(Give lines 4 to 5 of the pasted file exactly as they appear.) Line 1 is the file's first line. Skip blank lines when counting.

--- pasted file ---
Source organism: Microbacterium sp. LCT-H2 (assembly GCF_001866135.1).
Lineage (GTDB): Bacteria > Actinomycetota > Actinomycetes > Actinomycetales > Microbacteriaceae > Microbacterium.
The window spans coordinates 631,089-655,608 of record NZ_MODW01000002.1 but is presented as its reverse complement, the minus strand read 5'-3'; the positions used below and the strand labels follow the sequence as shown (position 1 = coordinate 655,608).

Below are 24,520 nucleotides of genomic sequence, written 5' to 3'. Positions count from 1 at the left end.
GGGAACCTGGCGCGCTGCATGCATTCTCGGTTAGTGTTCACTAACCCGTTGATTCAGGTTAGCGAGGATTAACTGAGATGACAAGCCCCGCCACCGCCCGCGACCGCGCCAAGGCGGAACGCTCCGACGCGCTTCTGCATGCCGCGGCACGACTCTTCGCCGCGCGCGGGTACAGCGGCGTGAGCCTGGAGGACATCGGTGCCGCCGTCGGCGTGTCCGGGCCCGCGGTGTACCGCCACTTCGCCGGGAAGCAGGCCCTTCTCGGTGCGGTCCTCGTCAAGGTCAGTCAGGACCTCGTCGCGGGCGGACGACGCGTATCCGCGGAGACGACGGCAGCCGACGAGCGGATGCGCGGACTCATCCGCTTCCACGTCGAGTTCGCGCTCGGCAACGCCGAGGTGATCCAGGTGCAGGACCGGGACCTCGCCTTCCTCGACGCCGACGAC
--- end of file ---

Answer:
Below are 24,520 nucleotides of genomic sequence, written 5' to 3'. Positions count from 1 at the left end.
GGGAACCTGGCGCGCTGCATGCATTCTCGGTTAGTGTTCACTAACCCGTTGATTCAGGTTAGCGAGGATTAACTGAGATGACAAGCCCCGCCACCGCCCGCGACCGCGCCAAGGCGGAACGCTCCGACGCGCTTCTGCATGCCGCGGCACGACTCTTCGCCGCGCGCGGGTACAGCGGCGTGAGCCTGGAGGACATCGGTGCCGCCGTCGGCGTGTCCGGGCCCGCGGTGTACCGCCACTTCGCCGGGAAGCAGGCCCTTCTCGGTGCGGTCCTCGTCAAGGTCAGTCAGGACCTCGTCGCGGGCGGACGACGCGTATCCGCGGAGACGACGGCAGCCGACGAGCGGATGCGCGGACTCATCCGCTTCCACGTCGAGTTCGCGCTCGGCAACGCCGAGGTGATCCAGGTGCAGGACCGGGACCTCGCCTTCCTCGACGCCGACGAC